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The Victorian’s secret: Theater will change its name, mission

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Published: Thu, May 11, 2017 @ 12:00 a.m.
 

The Victorian Players Theatre has been straying from its original path in recent years.

As its name implies, the community theater just a few blocks west of downtown Youngstown was all about drama from the Victorian Era (1837-1901), or works that upheld or disproved Victorian values, when it was conceived.

But the current season has almost nothing to do with the era, with the possible exception of H.G. Well’s “The Sea Lady,” which was mounted in March. This season also includes “Steel Magnolias,” “The Farndale Avenue ... Dramatic Society’s Production of MacBeth,” “Greetings,” Shakespeare’s “Twelfth Night” and – opening next week – “Clue, the Musical.”

That’s mainstream stuff, or at least on a par with any other community theater.

So the Vic, as it’s known, has been Victorian in name only as of late.

By the end of this summer, the theater will completely throw off its Victorian roots.

It will change its name, its mission statement and maybe a few other things.

“The name ‘Victorian’ is going away,” said Marlene Strollo, executive director of the theater. “We need to eliminate that perception among the public.”

The original plan of the Victorian, which was founded by college professors, was to do only plays written by authors, mainly British, who lived during Queen Victoria’s reign.

Why? Because that’s what the founding fathers of the theater liked, and since they funded it out of their own pockets and didn’t mind if only a handful of folks bought tickets, they did it.

It’s quite likely that the founders never thought the theater would last after they were gone.

But it did, and the Vic’s board gradually introduced works by American playwrights, and from other eras, that stayed true to the Victorian spirit.

After this summer, the theater’s link to its Victorian roots will be formally severed. But one thing that won’t change is the insistence that all shows be suitable for families: no obscenities or hard profanities.

Strollo said the phrase “the Vic” — which has become the theater’s nickname — might be incorporated into the new name. That’s a good idea, because theatergoers will probably always call it “the Vic,” regardless of what the new name is.

The new name should be in place by August, said Strollo.

The changes are not just a good idea; it’s an obvious and overdue one. A theater that does only Victorian era plays is a niche so small that it probably wouldn’t survive even in a major city.

Plus, the self-funding days are long gone. The theater needs to sell a lot of tickets to pay its bills, and that means staging some crowd-pleasers. As an example, the Vic will present “Clue, the Musical” next week – just the second time the theater has ever produced a musical.

“The only board member who was part of the original group is Tom Copeland, and he is on board with the changes. He knows we have to move into the 21st century,” said Strollo.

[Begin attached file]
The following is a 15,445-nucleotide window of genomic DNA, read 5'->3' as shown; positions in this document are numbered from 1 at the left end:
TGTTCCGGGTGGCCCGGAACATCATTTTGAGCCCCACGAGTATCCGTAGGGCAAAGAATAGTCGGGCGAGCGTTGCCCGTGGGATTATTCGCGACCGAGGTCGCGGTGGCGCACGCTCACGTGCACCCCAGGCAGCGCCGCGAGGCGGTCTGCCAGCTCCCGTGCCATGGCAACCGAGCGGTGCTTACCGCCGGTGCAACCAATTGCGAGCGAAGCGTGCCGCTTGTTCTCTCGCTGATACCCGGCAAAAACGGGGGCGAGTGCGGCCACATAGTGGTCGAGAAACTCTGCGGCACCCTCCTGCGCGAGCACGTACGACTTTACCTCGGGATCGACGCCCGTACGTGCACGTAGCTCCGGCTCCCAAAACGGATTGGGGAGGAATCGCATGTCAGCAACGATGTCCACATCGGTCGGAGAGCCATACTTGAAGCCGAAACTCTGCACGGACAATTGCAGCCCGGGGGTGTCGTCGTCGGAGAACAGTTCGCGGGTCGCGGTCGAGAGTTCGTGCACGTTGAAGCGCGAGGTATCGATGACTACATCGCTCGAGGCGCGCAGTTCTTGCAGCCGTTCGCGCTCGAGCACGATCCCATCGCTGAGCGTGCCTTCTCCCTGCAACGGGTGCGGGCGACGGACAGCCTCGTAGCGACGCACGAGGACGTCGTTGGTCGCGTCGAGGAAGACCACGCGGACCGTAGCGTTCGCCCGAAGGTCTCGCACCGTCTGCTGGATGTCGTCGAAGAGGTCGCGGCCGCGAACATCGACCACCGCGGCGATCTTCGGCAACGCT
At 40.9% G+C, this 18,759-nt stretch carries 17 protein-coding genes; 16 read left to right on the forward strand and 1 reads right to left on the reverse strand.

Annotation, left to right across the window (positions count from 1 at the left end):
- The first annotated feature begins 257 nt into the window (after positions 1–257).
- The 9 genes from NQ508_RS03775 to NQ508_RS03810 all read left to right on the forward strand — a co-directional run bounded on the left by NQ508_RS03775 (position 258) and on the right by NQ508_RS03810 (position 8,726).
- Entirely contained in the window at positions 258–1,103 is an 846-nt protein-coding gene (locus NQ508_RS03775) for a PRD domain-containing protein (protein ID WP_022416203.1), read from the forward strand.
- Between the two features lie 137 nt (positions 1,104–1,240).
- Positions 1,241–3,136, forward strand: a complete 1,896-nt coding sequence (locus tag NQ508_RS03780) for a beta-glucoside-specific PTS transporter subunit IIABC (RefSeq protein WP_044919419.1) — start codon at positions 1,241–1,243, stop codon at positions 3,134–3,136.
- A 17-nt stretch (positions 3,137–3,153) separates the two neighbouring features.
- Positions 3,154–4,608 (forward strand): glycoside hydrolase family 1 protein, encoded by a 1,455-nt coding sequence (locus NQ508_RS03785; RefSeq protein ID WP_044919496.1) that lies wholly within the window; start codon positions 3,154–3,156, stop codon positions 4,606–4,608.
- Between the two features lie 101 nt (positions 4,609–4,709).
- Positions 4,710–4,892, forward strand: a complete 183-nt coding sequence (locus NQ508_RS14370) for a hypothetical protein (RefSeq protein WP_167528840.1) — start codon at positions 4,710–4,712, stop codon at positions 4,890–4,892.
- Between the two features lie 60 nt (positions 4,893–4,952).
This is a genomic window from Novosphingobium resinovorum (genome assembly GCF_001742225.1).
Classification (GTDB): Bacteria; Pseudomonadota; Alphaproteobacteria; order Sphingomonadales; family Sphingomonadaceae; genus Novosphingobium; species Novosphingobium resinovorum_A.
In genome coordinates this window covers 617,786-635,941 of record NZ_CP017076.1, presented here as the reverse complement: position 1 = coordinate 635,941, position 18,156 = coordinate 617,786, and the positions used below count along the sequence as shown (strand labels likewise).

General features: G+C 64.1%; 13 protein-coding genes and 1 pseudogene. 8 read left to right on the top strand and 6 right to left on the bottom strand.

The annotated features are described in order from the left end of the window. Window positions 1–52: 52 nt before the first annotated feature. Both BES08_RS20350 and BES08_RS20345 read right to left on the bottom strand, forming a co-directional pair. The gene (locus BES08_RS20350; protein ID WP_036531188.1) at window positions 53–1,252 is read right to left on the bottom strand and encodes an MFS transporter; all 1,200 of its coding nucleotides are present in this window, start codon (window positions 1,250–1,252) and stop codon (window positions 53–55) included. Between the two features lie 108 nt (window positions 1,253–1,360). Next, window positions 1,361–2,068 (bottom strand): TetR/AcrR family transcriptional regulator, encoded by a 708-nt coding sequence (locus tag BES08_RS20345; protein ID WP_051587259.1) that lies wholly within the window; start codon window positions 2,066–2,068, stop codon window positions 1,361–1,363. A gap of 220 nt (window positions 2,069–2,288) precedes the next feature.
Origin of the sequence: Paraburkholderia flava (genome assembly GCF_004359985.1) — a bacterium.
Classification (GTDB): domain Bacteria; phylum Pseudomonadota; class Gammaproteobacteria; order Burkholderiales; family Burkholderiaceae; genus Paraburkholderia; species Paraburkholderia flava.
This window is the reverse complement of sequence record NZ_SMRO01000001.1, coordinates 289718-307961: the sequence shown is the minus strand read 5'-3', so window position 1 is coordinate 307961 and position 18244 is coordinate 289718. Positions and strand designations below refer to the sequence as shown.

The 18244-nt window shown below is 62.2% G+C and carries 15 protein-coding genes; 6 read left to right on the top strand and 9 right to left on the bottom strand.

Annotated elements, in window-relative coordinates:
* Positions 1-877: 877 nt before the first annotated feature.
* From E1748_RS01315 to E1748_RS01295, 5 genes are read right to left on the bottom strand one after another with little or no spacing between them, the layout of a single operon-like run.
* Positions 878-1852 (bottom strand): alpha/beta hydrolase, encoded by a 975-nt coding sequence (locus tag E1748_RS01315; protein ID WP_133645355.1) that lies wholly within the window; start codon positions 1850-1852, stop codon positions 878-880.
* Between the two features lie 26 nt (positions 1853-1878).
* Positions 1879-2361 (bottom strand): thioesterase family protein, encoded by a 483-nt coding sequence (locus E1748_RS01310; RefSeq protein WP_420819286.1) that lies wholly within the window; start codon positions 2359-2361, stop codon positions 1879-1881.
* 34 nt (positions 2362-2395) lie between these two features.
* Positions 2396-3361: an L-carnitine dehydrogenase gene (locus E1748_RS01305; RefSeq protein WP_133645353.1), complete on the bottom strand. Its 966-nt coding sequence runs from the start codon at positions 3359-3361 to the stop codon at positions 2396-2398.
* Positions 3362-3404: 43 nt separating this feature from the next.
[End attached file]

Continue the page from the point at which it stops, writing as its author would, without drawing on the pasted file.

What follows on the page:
“Or at least the 20th century,” said Nick Mulichak, who is directing “Clue.”

The Vic also will begin to add “director’s specials” next season. These will be edgier shows, including a Halloween production of “Sweet Baby Jane,” and will not be part of the regular-season ticket package.

Folks also will be seeing some physical changes to the theater, which is located in an old former church building at 702 Mahoning Ave.

The Vic’s board is seeking grants to change the entrance and make the building handicapped accessible. Plans call for moving the main entrance to the left side, installing a wheelchair ramp and also making the present lobby area into a bathroom for people with disabilities.

Currently, theatergoers have to climb a long flight of steps to enter, and have to go downstairs to get to the bathrooms.

Plans also call for removing the ancient pews that audience members must sit (or uncomfortably squirm) on, and just putting in chairs. This would give the space more flexibility. “We could do theater in the round,” said Strollo, noting that this is still on the drawing board.

‘COME FROM AWAY’ musical is BRINGING PEOPLE TOGETHER

Youngstown natives Molly Morris and Terry McNicholas are off to a great start as Broadway producers. Morris, of New York, and her cousin McNicholas, of California, are two of the producers of “Come From Away,” the new musical that has earned seven Tony Award nominations, including Best Musical.

It’s the first time the two Ursuline High graduates have been involved with a Broadway show as producers.

“Come From Away” has already won a handful of awards, including Best Musical, from the Outer Critics Circle.

The musical takes place in Gander, Newfoundland, on Sept. 11, 2001, as dozens of commercial jetliners are forced to make emergency landings amid the terror attacks. It’s a true story about how the tiny town pulled together to feed and house about 7,000 people from across the globe.

“Come From Away” – the phrase is what Newfoundlanders call a person who is not from their island – is a feel-good piece of theater.

It is up against “Dear Evan Hansen,” “Groundhog Day,” “Natasha, Pierre and the Great Comet of 1812” for Best Musical. The Tony Awards ceremony will take place June 11.

Morris called “Come From Away” an incredibly powerful story. New York was Ground Zero on 9/11, and it might resonate a little more there.

“I hear people [who have seen the musical] say that it’s what they forgot about 9/11 – the kindness that people showed, and how the city came together,” said Morris, calling from New York. “People went out of their way to be nice to each other. That’s the reminder this story gives, even though it’s set in Newfoundland.”

Morris said she will attend the Tony Awards ceremony.



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